The Florida Fish and Wildlife Conservation Commission (FWC) will meet Nov. 20 and 21 in Key Largo at the Hilton Key Largo Resort, 97000 Overseas Highway. Thursday and Friday sessions both start at 8:30 a.m. The public is invited and will be provided opportunities to speak.
A panel of experts will offer critical suggestions on how post-Gulf of Mexico oil catastrophe research funds should be spent. The panel is just one of the key marine presentations at the Guy Harvey Fisheries Symposium at the University of South Florida St. Petersburg Campus.
Florida’s Water and Land Legacy, the Vote Yes on Amendment 1 campaign, today announced the support of Coastal Conservation Association Florida for Amendment 1, the Water and Land Conservation Amendment.
The Congressional Sportsmen’s Caucus (CSC) has joined a groundswell of opposition to a controversial mangemement proposal for Gulf red snapper scheduled for a final vote of the Gulf of Mexico Fishery Management Council this week in Mobile, Alabama.
Florida’s recreational and commercial stone crab claw harvest season opens Oct. 15 in state and federal waters. To ensure this valuable resource is available for generations to come, take care when removing crab claws, and follow all protective management guidelines for stone crab harvest.
Season two of TrophyCatch was a huge success. The Florida Fish and Wildlife Conservation Commission (FWC), anglers and fishing-related businesses around the state are celebrating the success and kicking off season three. For the second season, which just ended, more than $200,000 worth of individual prizes will be rewarded, thanks to TrophyCatch’s valued corporate partners.
The 2014 recreational season for bay scallops will close Thursday, Sept. 25. The final day of harvesting is Sept. 24.
NOAA Fisheries is implementing an in-season adjustment to the red grouper recreational fishing season that changes the closure date from September 16, 2014, to October 4, 2014, based upon updated landings.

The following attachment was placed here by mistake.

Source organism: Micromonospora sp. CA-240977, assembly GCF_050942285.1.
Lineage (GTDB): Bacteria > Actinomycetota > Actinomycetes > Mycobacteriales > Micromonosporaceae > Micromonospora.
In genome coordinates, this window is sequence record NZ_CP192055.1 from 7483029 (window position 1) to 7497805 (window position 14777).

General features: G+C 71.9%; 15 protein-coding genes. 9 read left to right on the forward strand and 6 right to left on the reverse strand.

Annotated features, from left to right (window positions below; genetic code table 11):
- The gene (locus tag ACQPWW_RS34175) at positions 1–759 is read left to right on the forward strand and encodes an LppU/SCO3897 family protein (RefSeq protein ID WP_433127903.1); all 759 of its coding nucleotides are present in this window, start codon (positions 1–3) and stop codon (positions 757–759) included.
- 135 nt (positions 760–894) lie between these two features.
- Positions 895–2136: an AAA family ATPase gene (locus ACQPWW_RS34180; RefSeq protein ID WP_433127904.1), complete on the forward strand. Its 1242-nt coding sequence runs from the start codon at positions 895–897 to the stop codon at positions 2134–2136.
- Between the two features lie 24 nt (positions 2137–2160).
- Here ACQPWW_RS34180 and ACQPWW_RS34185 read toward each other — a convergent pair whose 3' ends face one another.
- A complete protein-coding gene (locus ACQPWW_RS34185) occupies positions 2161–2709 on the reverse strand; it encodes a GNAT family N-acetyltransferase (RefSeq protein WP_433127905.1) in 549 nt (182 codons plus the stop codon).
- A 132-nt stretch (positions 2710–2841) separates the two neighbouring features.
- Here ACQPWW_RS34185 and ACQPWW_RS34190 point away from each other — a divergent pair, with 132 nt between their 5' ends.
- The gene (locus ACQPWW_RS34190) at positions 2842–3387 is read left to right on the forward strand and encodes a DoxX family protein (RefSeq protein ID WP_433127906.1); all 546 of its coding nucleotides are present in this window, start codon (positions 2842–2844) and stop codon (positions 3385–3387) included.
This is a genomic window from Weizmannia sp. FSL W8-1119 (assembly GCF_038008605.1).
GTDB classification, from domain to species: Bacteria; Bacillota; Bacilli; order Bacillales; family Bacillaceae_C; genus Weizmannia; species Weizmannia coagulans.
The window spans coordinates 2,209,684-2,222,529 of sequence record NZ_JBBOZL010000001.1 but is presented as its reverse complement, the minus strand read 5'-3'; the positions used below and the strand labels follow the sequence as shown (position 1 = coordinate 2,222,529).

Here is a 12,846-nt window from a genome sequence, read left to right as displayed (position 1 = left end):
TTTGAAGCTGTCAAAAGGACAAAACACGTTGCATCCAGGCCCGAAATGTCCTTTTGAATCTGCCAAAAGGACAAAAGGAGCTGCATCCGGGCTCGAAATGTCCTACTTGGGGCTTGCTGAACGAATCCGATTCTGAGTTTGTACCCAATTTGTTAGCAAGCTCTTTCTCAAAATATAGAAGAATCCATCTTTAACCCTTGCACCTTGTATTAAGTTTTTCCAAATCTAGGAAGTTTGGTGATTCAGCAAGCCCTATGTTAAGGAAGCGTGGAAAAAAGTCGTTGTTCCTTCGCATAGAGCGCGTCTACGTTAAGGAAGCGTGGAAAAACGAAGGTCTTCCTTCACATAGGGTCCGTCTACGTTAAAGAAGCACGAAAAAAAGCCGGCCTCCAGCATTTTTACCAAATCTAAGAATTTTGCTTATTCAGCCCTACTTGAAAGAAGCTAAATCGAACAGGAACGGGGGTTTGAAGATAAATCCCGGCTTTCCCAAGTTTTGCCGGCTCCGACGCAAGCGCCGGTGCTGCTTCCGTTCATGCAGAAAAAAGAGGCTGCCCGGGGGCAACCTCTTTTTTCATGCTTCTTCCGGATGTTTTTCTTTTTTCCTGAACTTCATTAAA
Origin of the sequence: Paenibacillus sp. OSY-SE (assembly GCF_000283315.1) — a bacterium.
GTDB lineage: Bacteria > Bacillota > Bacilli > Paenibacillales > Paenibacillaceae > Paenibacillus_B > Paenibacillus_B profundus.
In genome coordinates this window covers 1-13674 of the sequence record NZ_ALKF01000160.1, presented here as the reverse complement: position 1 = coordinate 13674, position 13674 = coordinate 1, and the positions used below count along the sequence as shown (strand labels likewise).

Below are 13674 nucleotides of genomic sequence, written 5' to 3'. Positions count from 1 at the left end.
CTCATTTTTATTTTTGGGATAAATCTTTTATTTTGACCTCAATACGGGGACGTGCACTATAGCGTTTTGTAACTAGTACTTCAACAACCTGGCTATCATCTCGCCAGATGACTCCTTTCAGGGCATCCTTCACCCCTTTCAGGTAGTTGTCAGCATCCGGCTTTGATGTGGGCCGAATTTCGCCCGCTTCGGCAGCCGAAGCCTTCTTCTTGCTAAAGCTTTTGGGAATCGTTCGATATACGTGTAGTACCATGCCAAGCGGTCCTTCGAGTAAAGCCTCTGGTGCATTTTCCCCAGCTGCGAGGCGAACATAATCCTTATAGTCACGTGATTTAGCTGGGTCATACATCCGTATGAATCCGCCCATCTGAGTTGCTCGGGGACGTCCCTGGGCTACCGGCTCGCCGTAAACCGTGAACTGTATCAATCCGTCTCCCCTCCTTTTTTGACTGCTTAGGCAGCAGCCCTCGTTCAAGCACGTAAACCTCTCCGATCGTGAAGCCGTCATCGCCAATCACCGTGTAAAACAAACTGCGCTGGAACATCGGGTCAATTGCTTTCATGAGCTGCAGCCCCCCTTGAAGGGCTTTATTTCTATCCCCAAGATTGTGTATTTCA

The recreational harvest of greater amberjack and gray triggerfish in Gulf of Mexico state waters (shore to 9 nautical miles) reopens Aug. 1.
Florida is known as a tourist-friendly state, but starting Aug. 1, one visitor will no longer be welcome: the invasive lionfish. Introduced into Florida waters in the late 1980s, lionfish populations have boomed in recent years, negatively impacting native wildlife and habitat.
The Florida Fish and Wildlife Conservation Commission (FWC) is asking anglers to help gather important information about the Atlantic red snapper fishery. The recreational red snapper season in Atlantic federal waters (beyond 3 nautical miles in the Atlantic) is open for 8 days this year.
The FWC has scheduled a series of Gulf of Mexico red snapper recreational stakeholder workshops beginning in late July to discuss state and federal management of recreational red snapper, and to explore potential future approaches to managing this fishery.
The gag grouper recreational harvest season in Gulf of Mexico state waters, not including Franklin, Jefferson, Wakulla and Taylor counties, will remain open through Dec. 3, closing Dec. 4.
The Florida Fish and Wildlife Conservation Commission (FWC) made several changes at a June 18 meeting in Fort Myers that will help combat the lionfish invasion in Florida waters. Lionfish are an invasive species that have a negative impact on native wildlife and habitat.
Recreational harvest of golden tilefish and snowy grouper in the South Atlantic will close, at 12:01 a.m. (local time) June 7, 2014.
The 2014 Gulf of Mexico red snapper recreational season in federal waters is 9 days, opening at 12:01 a.m., June 1, 2014, and closing at 12:01 a.m., on June 10, 2014. The red snapper bag limit is 2 fish with a 16-inch minimum total length size limit.